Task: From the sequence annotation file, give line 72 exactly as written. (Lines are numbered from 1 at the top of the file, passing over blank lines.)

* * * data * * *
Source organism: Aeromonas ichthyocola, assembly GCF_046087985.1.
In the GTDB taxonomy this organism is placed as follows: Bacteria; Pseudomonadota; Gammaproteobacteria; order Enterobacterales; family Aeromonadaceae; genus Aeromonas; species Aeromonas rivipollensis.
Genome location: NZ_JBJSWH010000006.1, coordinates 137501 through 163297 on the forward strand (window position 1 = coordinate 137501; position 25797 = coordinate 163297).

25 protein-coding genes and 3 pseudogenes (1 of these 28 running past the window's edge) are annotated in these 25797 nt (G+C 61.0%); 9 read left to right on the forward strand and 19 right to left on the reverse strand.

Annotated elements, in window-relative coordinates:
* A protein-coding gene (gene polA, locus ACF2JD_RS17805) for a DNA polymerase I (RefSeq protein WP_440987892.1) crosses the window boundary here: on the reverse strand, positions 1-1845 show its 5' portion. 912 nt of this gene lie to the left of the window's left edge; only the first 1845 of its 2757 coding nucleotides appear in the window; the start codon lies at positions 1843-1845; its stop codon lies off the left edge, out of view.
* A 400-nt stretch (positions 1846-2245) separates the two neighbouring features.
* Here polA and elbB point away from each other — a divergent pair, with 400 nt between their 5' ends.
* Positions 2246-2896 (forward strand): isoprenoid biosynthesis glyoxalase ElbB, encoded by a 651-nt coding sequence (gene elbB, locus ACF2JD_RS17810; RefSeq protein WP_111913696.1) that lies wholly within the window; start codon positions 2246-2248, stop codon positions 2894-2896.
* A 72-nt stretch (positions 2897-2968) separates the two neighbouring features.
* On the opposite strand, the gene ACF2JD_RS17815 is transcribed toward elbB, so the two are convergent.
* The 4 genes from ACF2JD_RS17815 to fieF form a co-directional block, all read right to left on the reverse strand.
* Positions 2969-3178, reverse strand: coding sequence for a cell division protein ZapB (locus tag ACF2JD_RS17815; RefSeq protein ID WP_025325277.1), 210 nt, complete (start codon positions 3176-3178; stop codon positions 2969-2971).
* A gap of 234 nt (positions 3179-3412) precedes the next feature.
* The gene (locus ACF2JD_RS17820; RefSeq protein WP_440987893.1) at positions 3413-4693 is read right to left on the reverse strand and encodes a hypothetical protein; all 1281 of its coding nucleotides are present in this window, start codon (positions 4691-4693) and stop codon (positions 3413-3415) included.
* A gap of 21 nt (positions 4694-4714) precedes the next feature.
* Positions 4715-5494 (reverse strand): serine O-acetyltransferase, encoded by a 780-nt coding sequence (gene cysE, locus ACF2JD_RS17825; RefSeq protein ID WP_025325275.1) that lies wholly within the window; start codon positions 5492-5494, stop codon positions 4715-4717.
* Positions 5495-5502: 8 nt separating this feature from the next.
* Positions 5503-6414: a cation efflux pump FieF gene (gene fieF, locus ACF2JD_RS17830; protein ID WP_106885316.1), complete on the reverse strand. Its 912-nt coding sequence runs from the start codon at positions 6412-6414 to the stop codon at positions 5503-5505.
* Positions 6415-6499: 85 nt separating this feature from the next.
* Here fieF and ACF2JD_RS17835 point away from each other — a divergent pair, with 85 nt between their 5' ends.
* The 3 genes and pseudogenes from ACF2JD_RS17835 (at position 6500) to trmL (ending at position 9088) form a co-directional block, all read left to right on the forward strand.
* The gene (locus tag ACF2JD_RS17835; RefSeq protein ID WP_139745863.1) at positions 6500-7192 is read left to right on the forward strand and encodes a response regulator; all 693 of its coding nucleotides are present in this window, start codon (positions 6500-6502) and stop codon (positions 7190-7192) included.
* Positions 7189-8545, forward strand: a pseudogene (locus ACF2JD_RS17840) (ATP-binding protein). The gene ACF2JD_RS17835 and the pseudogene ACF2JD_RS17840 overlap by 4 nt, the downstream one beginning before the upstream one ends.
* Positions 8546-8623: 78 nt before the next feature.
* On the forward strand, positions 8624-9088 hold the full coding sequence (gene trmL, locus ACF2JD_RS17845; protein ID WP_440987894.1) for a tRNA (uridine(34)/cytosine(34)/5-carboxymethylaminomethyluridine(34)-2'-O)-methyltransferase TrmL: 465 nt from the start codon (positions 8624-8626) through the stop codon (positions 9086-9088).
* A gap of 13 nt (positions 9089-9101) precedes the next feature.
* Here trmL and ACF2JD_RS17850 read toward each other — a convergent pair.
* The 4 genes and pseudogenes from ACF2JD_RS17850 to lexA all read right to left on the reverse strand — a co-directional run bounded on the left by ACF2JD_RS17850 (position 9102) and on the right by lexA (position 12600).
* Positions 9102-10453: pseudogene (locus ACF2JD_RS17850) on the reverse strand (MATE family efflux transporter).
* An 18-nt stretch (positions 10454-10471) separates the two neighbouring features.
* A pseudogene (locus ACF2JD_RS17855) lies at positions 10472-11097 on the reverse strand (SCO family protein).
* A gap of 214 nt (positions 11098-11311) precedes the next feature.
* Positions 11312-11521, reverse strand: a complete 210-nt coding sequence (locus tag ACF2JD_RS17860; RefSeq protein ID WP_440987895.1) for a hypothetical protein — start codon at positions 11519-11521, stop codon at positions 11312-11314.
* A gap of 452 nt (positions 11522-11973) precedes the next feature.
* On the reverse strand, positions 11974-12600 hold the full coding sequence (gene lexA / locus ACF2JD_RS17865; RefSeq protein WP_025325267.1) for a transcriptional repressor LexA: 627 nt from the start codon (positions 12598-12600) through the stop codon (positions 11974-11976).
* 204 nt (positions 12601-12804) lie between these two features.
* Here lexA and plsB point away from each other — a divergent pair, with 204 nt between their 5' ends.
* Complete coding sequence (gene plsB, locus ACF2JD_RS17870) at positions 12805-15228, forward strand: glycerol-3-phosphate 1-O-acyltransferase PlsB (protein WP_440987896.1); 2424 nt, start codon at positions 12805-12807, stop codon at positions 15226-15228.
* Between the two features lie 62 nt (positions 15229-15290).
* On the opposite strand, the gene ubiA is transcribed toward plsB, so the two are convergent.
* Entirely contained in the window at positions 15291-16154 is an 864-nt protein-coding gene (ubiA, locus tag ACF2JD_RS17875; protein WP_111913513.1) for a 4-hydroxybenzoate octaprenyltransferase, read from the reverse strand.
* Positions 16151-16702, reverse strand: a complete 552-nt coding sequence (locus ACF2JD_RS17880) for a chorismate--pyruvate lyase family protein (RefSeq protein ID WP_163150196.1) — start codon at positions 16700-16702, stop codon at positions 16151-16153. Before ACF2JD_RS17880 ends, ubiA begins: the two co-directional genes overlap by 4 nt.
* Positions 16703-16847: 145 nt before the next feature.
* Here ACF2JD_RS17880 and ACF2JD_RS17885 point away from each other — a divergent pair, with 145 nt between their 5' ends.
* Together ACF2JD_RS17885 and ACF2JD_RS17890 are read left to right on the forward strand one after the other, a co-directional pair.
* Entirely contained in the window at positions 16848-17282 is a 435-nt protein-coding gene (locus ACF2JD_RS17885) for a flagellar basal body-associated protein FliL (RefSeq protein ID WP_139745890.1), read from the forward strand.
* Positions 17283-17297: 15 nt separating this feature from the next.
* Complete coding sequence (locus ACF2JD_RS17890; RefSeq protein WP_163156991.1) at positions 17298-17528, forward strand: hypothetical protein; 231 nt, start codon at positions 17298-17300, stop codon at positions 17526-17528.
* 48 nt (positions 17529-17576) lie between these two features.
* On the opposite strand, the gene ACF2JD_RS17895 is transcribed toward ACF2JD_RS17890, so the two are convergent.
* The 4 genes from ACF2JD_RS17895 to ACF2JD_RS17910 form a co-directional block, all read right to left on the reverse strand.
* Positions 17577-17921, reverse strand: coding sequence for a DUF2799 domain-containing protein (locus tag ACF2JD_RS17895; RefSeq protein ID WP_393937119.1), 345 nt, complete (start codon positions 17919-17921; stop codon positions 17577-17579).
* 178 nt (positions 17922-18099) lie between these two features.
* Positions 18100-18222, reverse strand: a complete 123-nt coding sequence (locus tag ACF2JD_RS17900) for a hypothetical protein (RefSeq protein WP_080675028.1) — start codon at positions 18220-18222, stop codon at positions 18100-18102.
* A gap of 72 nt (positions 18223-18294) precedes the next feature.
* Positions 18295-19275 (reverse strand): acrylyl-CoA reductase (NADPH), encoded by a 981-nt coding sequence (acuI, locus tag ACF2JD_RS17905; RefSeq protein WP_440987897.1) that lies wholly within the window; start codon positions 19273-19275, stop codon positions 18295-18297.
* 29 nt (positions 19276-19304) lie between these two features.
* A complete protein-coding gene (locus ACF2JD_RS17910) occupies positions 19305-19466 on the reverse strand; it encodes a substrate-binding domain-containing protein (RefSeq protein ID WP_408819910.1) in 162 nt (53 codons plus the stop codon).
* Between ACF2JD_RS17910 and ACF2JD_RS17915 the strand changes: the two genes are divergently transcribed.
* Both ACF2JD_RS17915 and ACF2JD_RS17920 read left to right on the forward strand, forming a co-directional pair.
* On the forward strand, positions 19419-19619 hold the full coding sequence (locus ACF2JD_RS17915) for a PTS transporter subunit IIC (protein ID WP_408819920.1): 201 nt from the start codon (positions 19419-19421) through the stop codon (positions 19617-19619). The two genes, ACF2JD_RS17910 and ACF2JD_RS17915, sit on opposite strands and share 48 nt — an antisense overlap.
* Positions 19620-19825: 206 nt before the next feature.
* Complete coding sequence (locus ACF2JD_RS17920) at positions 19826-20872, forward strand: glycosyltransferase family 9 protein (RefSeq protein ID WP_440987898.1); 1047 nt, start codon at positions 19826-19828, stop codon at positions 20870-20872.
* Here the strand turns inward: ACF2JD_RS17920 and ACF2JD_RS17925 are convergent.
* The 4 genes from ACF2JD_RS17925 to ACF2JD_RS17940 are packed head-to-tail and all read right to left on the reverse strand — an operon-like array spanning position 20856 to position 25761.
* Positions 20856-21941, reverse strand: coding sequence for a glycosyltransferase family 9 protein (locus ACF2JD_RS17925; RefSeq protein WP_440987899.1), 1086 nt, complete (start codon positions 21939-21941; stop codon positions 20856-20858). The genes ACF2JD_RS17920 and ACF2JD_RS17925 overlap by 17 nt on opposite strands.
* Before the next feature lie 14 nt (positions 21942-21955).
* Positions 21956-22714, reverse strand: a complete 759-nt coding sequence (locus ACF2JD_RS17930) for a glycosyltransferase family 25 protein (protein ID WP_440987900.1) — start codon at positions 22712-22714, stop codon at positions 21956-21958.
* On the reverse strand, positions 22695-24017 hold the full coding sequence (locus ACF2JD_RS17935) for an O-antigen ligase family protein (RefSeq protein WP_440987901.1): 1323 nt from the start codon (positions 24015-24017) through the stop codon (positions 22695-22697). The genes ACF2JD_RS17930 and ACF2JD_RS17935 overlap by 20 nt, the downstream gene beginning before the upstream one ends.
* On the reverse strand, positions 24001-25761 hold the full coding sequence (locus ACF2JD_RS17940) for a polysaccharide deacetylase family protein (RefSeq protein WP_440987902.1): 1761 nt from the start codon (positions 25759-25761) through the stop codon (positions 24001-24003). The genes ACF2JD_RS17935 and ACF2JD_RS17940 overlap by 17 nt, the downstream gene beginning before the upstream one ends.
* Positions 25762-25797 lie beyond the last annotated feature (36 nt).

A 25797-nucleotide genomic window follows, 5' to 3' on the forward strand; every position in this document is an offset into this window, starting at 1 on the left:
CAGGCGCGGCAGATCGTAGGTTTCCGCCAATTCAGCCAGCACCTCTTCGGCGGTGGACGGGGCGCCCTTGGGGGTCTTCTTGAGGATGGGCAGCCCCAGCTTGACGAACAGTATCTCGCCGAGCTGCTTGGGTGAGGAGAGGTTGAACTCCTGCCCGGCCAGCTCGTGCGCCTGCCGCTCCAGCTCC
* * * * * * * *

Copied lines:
* Positions 25762-25797 lie beyond the last annotated feature (36 nt).